Cloud Journey Part 8 – The Solution

So to the techie bits!

Once the dust has settled on the tender process the organisation opted for a solution that gave a solid base to build a Private Cloud on, with the ability to bridge to Public Cloud as future requirements became clearer. Hybrid Cloud Ready I guess you could call it!

Technology wise this was based on an EMC vSpex Solution to complement our existing investment in EMC storage, Cisco MDS storage switches, Cisco Nexus Core network. The missing component from a hardware perspective to give us a reference architecture was Cisco UCS, a solution which we had been researching for a while. The advantage of reference architecture is that it removes a lot of the complexity around technology plumbing and the model is typically supported by a wide range of technology providers. Cisco also has reference architectures with lots of different storage providers meaning that we were not necessarily tied to EMC for the long term.

I discussed commoditisation of hardware in an earlier post and some people may disagree with me calling UCS or vSPEX a commodity solution, however my rational is that its commodity because it no longer needs the organisation I work for to build up ‘expert’ level support people to maintain it, as we can get that support from a multitude of partners. Also that x86 two socket blades are a heck of a lot cheaper that four+ socket big iron servers to provision and support. It’s not white box so I concede on that point if that is your definition, however what we were building with the software abstraction layer below would facilitate the move to white boxes for server, network and storage if the desire was there. The reality is that in the Financial Services space you need the comfort of a big vendor to back off too when the proverbial hits the fan!

From a software perspective we decided not to go down the Cisco UCS Director (formerly Cloupia) route to deliver IaaS. At the time this product was very much focused on the provisioning of physical tin for example UCS Servers and present Block storage LUNS via the MDS for example. We were pushing hard to increase our visualization figures into the high 90%s and wanted to focus our Cloud and automation efforts at this virtualization layer. To deliver this we chose the VMware vCloud Suite.

As an existing VMware customer using vSphere Enterprise plus and Site Recovery Manager we had a significant investment in the products and established knowledge base. One of the things VMware offer for customers taking an Enterprise Licence Agreement was that you can exercise a ‘fair trade value’ against your existing licence entitlement for the new agreement. We did this and when taking into account what we would have had to pay on our existing investment in support and maintenance over through the difference to upgrade from 42x Enterprise+ with SRM to 48x vCloud Suite Enterprise was only about 20% difference in price. Some complain about VMware being expensive but you pay for a great product with great support and I think this was really reasonable when you consider what we were getting in addition:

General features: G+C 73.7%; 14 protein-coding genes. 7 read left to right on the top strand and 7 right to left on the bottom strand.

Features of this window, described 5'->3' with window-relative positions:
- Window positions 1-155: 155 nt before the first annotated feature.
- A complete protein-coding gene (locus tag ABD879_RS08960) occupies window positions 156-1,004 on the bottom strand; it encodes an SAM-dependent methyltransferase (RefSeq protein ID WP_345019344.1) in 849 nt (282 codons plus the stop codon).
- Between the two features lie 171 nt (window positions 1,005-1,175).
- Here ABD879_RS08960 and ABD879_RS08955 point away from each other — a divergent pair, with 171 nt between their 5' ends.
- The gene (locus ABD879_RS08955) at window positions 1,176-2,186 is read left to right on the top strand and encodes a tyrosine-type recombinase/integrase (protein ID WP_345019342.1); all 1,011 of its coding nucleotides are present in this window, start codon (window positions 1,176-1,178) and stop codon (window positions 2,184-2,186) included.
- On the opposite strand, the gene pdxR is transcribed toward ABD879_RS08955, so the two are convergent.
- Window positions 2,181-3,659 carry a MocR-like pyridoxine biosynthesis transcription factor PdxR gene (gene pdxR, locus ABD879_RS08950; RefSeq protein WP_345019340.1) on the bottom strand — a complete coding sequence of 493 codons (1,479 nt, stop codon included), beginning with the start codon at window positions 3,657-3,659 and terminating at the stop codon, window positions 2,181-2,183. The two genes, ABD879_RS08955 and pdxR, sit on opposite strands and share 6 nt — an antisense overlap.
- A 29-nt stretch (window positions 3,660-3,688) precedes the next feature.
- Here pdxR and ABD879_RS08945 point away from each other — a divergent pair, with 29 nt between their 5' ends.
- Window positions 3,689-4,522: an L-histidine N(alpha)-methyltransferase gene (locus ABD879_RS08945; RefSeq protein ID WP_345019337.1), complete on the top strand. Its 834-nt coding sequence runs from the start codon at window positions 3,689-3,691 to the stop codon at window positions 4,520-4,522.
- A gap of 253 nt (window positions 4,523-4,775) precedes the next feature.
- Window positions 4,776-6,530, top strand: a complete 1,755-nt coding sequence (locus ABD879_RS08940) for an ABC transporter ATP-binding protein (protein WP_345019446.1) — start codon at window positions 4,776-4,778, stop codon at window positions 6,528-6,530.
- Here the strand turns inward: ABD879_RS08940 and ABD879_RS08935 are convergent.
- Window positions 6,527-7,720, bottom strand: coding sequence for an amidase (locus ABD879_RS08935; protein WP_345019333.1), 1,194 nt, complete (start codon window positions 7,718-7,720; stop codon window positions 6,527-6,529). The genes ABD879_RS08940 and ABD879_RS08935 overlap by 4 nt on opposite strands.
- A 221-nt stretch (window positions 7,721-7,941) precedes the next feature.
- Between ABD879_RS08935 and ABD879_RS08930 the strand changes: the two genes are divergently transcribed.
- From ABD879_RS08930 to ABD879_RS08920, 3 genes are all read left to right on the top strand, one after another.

vRealize Operations Manager Suite (vROP)
* Infrastructure Navigator (vIN)
* vConfiguration Manager (vCM)
* Hyperic OS and application Monitoring
vRealize Automation Center (vRAC)
IT Business Management (ITBM)
vRealize Application Services (vRAS)
vCloud Networking and Security (vCNS) – Subsequently NSX
vCloud Director (vCD)

This is a great suite for standing up a Private Cloud or software defined data center (SDDC) and the tools also facilitated the ability to consume and measure use of AWS or vCloud Air for Hybridity.

One challenge we had to address was that VMware are transitioning away from vCD so we had to take a short term punt on the fact functionality would be moved to the Hypervisor and into vRAC. However we learnt early on that weeks before the deployment was due to start that vCNS was being EoL’d in 18 months – IE well before the end of our contract term. We had planned to use vCNS heavily to create secure network zones to isolate networks. However the VMware account team in partnership with our SI managed to negotiate us an uplift to NSX, VMware’s new network and security solution for a very good price (confidential sorry!).

Two of the Key pillars for VMware’s SDDC in vSphere (Compute) and NSX Network) were to be in place to deliver a fully software defined data centre. vSphere 6 building on VASA, storage profiles and the like with Virtual Volumes, provided a clear road map with regards our next storage refresh. Support for storage service consumption via virtual volumes would be a key requirement when selecting the next Storage platform to ensure the third pillar of the SDDC was executed against.

The conceptual diagram below highlights the investment areas addressed and the non technical areas that were also in scope of the project:

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